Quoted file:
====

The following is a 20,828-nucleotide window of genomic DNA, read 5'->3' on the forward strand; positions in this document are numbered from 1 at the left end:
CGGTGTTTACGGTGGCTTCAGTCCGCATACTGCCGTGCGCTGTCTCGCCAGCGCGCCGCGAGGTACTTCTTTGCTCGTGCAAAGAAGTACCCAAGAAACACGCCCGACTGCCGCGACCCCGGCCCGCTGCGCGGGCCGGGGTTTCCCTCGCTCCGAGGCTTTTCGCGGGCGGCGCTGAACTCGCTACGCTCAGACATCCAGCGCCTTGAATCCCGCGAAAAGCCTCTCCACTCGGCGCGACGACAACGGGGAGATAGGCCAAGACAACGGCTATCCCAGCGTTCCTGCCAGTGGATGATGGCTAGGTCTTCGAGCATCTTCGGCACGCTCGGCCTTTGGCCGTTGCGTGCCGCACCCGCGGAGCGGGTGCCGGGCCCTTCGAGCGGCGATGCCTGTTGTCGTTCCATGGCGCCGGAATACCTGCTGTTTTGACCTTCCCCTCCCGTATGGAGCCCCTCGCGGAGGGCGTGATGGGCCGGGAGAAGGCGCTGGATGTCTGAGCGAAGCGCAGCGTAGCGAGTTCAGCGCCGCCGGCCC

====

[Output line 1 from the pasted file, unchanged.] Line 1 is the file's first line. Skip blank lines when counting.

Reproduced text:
The following is a 20,828-nucleotide window of genomic DNA, read 5'->3' on the forward strand; positions in this document are numbered from 1 at the left end: